Sunday, July 21

United Airlines staff forced frail grandma, 94, out of £2,800 Business seat into Economy for 16-hour flight



United Airlines staff forced a frail 94-year-old grandma to leave her £2,800 Business Class seat and sit in discomfort in Economy, her family have claimed.

Paz Orquiza was travelling from Los Angeles back to Melbourne, Australia, after visiting relatives.

Her granddaughter Marianne Santos Aguilar said Mrs Orquiza has a number of disabilities including severe arthritis .

Her relatives had all chipped in to buy her a Business class seat with United in the hope of making the 16-hour journey more comfortable.

But Ms Aguilar claims her grandma was left “in tears” due to her treatment by United staff.

She claimed staff would not allow Mrs Orquiza’s daughter Rose, who was also on the flight in Economy class, to help her with tasks such as reclining her seat or opening her food unless she paid for a Business Class ticket as well.

Neither would staff themselves help the fragile passenger, the family claim.

They claim they were left with no choice but to move Mrs Orquiza out of Business and into Economy so her daughter could assist her, despite having paid for extra comfort.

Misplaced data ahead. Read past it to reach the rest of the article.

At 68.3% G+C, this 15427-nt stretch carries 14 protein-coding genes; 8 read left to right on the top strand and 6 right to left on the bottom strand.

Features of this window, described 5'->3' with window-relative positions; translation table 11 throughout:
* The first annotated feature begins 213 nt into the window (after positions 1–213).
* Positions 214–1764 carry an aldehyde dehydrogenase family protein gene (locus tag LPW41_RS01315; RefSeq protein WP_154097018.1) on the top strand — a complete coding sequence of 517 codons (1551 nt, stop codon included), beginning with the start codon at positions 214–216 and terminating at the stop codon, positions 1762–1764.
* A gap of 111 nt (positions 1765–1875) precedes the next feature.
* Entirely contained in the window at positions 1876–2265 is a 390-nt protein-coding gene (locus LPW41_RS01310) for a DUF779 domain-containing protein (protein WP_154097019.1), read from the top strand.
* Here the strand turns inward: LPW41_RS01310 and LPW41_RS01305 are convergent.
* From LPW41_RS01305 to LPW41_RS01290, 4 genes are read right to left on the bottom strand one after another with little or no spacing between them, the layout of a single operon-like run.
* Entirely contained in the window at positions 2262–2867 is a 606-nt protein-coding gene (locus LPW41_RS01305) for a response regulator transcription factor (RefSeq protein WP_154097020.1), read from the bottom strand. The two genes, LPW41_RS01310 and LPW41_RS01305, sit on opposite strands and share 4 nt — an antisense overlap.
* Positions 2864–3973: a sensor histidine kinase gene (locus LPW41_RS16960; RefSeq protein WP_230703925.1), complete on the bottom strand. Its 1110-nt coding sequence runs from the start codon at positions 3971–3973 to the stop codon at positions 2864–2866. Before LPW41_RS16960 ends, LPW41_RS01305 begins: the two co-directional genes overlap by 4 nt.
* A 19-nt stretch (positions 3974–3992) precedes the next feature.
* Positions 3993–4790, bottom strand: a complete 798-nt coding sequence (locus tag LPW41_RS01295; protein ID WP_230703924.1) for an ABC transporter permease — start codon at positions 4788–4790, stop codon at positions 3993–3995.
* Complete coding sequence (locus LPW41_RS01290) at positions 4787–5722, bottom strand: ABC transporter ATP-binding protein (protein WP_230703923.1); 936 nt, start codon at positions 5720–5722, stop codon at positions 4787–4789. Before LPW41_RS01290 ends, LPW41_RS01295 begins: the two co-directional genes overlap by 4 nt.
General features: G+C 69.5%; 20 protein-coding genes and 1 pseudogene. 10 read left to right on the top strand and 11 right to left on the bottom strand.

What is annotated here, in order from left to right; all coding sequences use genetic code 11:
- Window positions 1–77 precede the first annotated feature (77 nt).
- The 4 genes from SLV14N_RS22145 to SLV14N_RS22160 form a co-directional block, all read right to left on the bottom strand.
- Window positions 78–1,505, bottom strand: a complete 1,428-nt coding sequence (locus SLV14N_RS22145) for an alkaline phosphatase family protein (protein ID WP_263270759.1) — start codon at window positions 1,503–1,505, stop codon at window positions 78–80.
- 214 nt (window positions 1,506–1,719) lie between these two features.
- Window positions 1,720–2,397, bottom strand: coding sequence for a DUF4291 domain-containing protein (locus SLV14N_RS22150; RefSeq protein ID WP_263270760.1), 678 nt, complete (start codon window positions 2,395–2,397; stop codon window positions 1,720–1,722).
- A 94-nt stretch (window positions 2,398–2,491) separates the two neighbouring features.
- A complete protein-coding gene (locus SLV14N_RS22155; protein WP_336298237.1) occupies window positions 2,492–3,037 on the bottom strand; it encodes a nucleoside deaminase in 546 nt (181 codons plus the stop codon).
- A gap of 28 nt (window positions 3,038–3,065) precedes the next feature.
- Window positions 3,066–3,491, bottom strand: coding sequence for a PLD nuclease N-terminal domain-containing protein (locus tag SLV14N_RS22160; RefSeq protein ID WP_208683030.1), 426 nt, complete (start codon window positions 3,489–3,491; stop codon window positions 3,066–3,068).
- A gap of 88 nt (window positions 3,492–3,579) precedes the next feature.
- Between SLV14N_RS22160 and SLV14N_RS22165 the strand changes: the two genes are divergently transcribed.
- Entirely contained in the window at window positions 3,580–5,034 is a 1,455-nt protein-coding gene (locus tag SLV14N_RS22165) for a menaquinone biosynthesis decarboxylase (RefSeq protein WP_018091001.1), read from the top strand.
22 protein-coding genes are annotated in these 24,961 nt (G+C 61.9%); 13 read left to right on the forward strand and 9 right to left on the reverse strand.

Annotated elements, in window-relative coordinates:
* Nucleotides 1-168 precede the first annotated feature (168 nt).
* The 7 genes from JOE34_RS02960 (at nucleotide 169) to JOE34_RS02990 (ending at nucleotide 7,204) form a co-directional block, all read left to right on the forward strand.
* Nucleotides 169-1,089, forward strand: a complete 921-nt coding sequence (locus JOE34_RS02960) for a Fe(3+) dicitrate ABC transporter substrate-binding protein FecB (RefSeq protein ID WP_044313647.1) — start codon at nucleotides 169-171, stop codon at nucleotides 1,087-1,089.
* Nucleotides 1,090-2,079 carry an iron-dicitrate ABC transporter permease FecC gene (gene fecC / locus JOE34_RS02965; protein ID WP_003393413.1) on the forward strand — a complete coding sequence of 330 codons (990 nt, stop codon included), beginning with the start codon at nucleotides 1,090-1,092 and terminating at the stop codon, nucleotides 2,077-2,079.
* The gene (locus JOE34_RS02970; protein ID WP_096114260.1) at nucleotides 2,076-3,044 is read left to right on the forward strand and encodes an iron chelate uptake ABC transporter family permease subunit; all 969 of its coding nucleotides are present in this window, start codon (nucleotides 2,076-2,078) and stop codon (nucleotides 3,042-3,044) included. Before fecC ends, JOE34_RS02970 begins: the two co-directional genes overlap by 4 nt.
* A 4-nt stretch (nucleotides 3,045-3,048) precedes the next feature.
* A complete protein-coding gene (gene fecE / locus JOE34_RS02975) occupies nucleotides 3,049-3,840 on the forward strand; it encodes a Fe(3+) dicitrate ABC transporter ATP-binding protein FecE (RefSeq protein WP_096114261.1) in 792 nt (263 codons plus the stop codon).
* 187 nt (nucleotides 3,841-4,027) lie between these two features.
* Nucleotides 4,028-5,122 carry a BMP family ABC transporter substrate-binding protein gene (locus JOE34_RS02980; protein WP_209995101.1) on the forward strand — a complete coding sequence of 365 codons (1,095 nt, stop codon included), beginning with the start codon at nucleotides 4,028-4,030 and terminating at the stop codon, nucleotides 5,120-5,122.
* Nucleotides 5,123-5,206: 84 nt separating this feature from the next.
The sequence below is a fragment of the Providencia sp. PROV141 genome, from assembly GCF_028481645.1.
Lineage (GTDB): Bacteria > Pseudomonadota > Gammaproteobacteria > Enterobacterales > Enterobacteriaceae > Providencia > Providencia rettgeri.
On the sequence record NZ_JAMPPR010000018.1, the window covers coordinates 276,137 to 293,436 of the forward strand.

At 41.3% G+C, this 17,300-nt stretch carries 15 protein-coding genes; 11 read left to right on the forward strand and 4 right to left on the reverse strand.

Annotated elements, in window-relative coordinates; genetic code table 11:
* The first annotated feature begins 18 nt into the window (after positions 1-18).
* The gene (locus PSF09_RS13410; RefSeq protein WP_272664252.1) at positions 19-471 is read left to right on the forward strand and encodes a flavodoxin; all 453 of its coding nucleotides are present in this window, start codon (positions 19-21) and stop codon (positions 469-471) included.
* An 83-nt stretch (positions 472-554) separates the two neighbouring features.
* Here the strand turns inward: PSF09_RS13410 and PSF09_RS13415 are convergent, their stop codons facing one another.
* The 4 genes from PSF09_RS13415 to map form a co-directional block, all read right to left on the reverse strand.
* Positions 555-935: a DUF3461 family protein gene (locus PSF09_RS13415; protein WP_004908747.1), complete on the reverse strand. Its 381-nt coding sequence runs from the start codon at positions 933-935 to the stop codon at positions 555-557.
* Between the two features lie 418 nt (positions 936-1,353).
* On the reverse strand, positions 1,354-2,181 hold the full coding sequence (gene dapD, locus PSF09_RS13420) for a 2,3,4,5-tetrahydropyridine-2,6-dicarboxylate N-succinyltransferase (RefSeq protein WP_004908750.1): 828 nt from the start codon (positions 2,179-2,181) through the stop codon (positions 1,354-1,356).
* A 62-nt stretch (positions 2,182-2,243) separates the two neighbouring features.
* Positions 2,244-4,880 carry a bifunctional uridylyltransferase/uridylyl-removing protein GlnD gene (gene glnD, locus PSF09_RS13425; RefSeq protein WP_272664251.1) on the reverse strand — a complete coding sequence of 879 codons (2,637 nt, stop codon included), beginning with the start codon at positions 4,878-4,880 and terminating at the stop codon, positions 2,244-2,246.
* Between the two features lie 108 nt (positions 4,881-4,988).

Reuters According to Ms Aguilar: “My aunt tried to comfort my grandmother, who was in tears, and was horrified to see how much pain she had to endure during this flight.

Upon arrival to Australia, my grandma’s legs had swollen, she suffered from a stiff neck and her whole body ached.

She is still in great distress and pain from this ordeal.

The family have filed a complaint with United and say they were eventually offered £400 in travel vouchers and a refund of £690.

But the family remain unhappy.

Ms Aguilar added: “Our family is heartbroken that this painful plane ride back to Melbourne will be the last memory of our trip for my grandma, and this has ruined an otherwise incredible family reunion.

I want a guarantee that what happened to my grandma will never happen to another disabled or elderly person again, and that we can stand together to stop discrimination towards the disabled and elderly.

It comes as the company has come under intense scrutiny for the treatment of a doctor who was physically dragged off an ‘overbooked’ flight.

Dr David Dao, 69, had refused to leave his seat after being told he had been bumped because United staff needed it.

Airport security agents were eventually called and passengers watched in horror as Mr Dao was ripped out of his chair and down the aisle by his arms.